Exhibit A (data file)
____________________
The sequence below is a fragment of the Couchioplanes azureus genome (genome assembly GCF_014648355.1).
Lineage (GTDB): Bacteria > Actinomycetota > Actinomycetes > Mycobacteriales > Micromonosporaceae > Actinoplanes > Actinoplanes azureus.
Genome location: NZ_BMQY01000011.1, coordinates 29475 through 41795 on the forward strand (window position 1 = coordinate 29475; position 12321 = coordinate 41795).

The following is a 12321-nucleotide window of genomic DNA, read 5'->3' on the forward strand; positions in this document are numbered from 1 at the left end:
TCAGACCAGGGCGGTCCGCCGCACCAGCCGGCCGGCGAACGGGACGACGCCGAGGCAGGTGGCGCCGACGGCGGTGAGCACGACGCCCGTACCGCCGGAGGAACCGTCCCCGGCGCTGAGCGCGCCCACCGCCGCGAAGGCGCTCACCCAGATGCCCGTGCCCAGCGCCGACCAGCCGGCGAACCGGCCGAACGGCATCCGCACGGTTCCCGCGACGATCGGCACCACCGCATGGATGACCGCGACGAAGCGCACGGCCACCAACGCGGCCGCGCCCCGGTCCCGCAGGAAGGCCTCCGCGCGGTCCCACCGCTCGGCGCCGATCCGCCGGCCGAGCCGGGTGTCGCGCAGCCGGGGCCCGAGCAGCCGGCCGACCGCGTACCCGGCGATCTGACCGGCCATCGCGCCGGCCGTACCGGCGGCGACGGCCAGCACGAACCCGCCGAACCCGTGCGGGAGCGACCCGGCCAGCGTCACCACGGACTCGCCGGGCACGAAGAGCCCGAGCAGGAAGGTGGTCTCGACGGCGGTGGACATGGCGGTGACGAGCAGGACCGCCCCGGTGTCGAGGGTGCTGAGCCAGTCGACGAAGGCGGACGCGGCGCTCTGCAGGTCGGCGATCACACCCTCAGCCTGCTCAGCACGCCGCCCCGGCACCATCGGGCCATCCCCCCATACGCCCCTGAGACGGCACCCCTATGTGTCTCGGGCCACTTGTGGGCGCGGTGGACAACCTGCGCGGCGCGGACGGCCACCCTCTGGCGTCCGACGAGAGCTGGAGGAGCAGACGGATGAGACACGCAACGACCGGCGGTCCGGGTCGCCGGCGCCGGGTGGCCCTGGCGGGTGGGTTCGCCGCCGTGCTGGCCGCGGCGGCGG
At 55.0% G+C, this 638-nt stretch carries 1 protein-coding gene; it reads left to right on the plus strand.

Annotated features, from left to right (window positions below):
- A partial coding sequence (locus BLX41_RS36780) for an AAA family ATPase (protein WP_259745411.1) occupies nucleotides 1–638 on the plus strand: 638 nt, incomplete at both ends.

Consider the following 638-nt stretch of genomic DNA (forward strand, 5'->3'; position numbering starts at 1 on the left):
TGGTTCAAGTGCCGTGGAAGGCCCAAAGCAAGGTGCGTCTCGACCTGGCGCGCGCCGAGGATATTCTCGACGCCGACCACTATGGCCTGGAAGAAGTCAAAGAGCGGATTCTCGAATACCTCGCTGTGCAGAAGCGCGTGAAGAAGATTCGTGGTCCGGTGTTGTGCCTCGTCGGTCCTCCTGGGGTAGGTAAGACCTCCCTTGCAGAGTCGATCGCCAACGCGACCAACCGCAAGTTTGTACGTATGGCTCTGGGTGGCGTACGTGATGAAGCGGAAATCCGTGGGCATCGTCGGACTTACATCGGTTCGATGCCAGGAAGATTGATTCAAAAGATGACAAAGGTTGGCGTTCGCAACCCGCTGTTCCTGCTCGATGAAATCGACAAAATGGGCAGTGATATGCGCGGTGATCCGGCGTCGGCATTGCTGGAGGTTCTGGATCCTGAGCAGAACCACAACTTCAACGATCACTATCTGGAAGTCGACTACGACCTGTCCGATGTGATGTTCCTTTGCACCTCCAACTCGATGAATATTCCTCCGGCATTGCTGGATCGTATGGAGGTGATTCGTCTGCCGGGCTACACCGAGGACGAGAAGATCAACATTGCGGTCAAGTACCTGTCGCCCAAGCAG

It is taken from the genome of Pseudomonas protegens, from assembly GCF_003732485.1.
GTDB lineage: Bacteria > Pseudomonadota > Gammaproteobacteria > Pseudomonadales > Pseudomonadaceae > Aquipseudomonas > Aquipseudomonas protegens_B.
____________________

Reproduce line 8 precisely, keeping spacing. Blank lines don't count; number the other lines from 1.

- A partial coding sequence (locus BLX41_RS36780) for an AAA family ATPase (protein WP_259745411.1) occupies nucleotides 1–638 on the plus strand: 638 nt, incomplete at both ends.